When you bring a wild steelhead to hand, it’s up to you to take care of that fish until it’s rested and ready to continue on its long journey. There are dos and don’ts to make sure fish are treated properly.
Haul the fish into your boat with a net and set it down in the bottom of the boat. Fish flopping against hard surfaces beat themselves up just like they do on land.
Beach a wild fish for the same reason you don’t lay it in the boat. A flailing fish is in trouble.
Stick your fingers in its gills. Don’t lip steelhead; they’re not bass.
Get into knee-deep water and tail the fish when it comes near. It may take a couple of tries and you don’t need a glove, which removes protective slime from the fish’s skin.
Support a fish’s body (not in its gills) and hold the tail while you rest it before releasing. If you’re taking a photo, keep the fish in the water and only lift for a few seconds if you must.
Handle them carefully and let them go when they show signs that they’ve regained their strength.
For more detail on what to do with beautiful wild steelhead once you’ve brought them close, check out our post on landing big fish.
March is primetime for wild winter steelhead. Keep an eye out for redds (oval shaped bare gravel) and avoid walking through them. Avoid fishing to spawning fish as well. They’ve made it that far, let them do their business and be on their way.
Thank you for all the rain dances, I think they have worked! Expect more of the stuff to come down through the next couple of days. This next front will bring in slightly cooler temperatures but should not be bringing more low elevation snow. We will see a drying trend later in the week and rivers may just come in to shape by the weekend. Another front is expected to show up around Sunday, bringing more moisture our way.
Why our rivers are at minor flood stage.
Coast– All the coastal anglers that we know have been praying and hoping for rain to come. Now that it is here, we are all waiting to see if it brought fish along with it. We have no recent reports but we will be out there when the rivers clear up a bit. Fish were caught during snowpocalypse and the North Fork Alsea Hatchery has finally seen larger numbers of fish making it to the trap.
Valley– We are back to a more normal winter weather pattern, which has raised levels far above fishable. For now it is best to sit back with your favorite beverage and tie up some bugs for the coming season.
Desert– Low snowpack and water levels means that dam operators are holding back every drop that they can. This means that Central Oregon tailwaters have remained at fishable levels and are fishing well. The BWO and midge hatches don’t seem to have been affected one bit by the weather. With the high flows and warmer temperatures on other systems this is a great time to throw a streamer and see what monster may be living in out there.
Winter’s not just for tying at the vise (although you should be getting your spring patterns together) or hunting for elusive winter steelhead, it’s prime time to hit the water without a lot of competition and explore your favorite watershed from a new angle. Here are three ideas for making the most of the chilly months.
winter isn’t all about one of these…
Think lazy fish – what were you doing during snowpocalypse?
Cold-blooded fish have to take extra care to conserve energy in chilly water. Whereas you’d focus on fast riffles and drop-offs in the summer, look for pools and runs three to eight feet deep with flows moving at a walking pace to find fish hunkered down.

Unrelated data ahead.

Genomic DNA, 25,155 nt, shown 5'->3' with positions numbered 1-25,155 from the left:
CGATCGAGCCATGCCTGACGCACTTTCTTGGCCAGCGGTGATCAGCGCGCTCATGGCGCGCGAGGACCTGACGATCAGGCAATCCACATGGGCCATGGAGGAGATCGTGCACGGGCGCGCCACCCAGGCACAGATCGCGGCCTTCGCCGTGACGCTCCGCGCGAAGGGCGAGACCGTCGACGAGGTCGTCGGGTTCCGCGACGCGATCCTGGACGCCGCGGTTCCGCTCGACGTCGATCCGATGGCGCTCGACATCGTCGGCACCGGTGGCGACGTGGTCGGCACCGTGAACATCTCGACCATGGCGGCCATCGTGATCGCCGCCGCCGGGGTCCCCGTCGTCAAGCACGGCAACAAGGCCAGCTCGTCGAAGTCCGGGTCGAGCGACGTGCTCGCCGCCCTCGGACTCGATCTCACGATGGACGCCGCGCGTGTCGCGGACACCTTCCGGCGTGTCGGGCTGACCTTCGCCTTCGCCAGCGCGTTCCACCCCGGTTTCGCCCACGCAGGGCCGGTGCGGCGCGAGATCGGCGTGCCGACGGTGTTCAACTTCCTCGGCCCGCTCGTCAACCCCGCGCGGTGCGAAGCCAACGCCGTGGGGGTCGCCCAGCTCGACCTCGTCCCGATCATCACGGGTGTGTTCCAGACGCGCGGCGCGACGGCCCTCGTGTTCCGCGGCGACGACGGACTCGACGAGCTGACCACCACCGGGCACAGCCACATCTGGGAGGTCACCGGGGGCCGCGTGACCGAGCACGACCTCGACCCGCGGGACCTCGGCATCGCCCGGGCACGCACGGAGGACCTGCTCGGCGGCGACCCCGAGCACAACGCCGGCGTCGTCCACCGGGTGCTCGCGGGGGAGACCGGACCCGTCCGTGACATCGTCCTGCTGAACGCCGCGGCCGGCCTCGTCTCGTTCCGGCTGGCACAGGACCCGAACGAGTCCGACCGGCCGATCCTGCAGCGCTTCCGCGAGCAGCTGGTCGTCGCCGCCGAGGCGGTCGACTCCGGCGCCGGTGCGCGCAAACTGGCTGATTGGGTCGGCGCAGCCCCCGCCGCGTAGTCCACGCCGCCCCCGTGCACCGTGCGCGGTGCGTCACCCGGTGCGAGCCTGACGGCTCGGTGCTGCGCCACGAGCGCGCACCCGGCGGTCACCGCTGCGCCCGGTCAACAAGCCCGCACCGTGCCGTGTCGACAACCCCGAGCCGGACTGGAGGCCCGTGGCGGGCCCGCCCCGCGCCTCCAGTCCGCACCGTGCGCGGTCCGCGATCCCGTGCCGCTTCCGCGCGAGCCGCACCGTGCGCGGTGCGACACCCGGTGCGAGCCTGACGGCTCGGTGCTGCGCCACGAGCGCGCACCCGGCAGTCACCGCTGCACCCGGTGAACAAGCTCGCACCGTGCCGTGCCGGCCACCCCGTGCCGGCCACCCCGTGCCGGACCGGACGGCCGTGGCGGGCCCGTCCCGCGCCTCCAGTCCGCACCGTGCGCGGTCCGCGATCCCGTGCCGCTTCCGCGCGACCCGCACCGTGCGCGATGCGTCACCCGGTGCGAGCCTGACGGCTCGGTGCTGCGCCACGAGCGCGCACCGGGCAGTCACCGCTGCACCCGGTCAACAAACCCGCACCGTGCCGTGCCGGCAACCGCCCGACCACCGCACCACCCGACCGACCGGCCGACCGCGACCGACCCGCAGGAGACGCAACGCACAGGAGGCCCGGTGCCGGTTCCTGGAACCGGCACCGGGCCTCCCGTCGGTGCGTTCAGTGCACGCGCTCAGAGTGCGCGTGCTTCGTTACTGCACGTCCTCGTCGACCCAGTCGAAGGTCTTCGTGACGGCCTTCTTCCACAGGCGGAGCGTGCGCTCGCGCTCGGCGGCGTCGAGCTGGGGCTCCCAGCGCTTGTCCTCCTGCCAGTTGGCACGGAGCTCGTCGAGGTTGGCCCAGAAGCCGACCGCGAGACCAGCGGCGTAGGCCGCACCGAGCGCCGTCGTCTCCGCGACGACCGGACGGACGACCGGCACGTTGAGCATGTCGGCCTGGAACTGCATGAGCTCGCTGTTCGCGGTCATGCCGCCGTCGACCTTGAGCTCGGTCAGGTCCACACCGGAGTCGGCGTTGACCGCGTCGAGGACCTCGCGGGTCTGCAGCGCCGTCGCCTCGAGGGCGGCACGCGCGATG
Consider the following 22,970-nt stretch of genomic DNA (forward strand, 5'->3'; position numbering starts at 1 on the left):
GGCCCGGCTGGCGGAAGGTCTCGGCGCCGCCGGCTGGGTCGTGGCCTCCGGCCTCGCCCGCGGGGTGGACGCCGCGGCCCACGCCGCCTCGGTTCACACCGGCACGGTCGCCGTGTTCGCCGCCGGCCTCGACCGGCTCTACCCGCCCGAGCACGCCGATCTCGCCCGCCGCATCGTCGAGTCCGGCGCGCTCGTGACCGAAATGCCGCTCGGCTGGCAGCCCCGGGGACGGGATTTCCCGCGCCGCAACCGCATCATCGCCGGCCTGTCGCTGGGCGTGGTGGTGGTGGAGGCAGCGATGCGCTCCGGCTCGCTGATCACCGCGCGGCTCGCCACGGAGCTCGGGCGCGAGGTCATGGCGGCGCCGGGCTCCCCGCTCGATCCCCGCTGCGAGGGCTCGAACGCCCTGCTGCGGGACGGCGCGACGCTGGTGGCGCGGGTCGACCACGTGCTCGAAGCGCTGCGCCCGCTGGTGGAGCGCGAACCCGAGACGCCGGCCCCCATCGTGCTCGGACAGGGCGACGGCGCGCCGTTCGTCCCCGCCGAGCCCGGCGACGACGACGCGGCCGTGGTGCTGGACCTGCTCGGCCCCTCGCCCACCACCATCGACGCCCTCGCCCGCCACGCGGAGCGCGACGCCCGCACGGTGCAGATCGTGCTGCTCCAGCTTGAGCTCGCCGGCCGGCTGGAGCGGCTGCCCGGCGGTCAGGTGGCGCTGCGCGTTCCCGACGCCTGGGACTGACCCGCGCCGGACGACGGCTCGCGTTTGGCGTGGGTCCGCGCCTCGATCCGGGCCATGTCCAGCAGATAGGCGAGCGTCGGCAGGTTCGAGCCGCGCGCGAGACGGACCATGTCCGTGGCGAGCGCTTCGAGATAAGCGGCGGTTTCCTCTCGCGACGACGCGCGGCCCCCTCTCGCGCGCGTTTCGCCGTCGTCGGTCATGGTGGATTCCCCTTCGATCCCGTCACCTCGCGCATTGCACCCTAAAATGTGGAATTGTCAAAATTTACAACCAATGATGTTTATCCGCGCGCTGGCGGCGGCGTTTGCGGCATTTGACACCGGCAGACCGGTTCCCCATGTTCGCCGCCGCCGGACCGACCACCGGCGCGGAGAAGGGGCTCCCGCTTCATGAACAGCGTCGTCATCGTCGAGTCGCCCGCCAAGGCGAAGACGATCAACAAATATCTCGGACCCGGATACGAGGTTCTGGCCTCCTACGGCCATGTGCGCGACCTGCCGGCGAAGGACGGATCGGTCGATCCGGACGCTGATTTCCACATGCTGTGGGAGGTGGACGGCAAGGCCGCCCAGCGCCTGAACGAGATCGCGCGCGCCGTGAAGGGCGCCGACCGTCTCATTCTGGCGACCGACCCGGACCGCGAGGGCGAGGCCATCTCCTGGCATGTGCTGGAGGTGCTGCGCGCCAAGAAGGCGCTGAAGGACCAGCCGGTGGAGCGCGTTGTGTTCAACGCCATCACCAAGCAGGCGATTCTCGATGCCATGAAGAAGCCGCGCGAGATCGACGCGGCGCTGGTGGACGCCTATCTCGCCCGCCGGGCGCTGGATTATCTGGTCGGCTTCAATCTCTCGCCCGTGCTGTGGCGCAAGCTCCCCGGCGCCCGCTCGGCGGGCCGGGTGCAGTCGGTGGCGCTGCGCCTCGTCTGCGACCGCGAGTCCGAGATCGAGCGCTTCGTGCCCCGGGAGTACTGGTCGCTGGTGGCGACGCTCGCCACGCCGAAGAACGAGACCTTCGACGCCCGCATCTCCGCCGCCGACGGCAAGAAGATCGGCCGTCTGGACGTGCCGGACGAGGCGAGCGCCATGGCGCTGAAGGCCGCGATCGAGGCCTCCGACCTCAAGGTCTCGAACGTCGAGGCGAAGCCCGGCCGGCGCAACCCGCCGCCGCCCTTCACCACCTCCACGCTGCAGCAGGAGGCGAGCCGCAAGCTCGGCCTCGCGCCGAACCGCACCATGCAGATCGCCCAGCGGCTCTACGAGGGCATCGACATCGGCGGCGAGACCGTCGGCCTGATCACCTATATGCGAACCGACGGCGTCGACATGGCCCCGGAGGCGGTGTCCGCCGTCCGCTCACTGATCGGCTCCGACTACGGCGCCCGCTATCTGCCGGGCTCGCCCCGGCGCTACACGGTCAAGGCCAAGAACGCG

Sink some eggs – a big baked potato and giant bowl of chile are where my thoughts are when its cold.
I know what you’re thinking, but egg patterns can be very successful in the winter months. Whitefish spawn in winter and trout key in on their eggs for an easy shot of protein. Use a small weighted pattern to get down where the fish are.
Offer a meal – make it worth their time.
It seems counter-intuitive to throw big flies to cold fish, but streamers present trout with the opportunity to eat a big meal. And, for big fish, the deal is too good to pass up. Tie streamers on a long leader and keep them moving. Here are some great patterns to try:
Late winter brings out Skwala stones that present some of the earliest season dry fly fishing. When Skwala flies skate, they get crushed.
Work your way downstream, drifting the dry fly as normal. At the end of the drift, let the line come tight and let the fly skate across. When your fly is directly downstream, you’re not done yet. Strip the fly back, letting it wake as it goes. We get some big hits on these flies from hungry trout on the retrieve.
With all the talk of hooking mortality and how to properly handle fish, I thought I would share some of the best fish shots I’ve seen in awhile. With GoPros and every one having a personal camera, the amount of gratuitous fish porn on the inter web is border-line painful. Nick took these over his last couple of days out, and they blow any other fish-photo out of the water (punny). Yes, we are contributing to the onslaught of porn, but feel these showcase the safest way to remember your catch.
We have seen incredible advancements in point and shoot waterproof cameras, as well as waterproof housings for DSLRs. The Chum posts new cameras every few weeks, and it’s time anglers start to take note. In these photos, Nick is shooting with a DSLR and a very badass Outex waterproof case. They are pretty expensive, but the key to epic underwater photography with your big, fancy camera.
Side Bar: No one will every realize you are standing at the hatchery hole, or in your secret spot.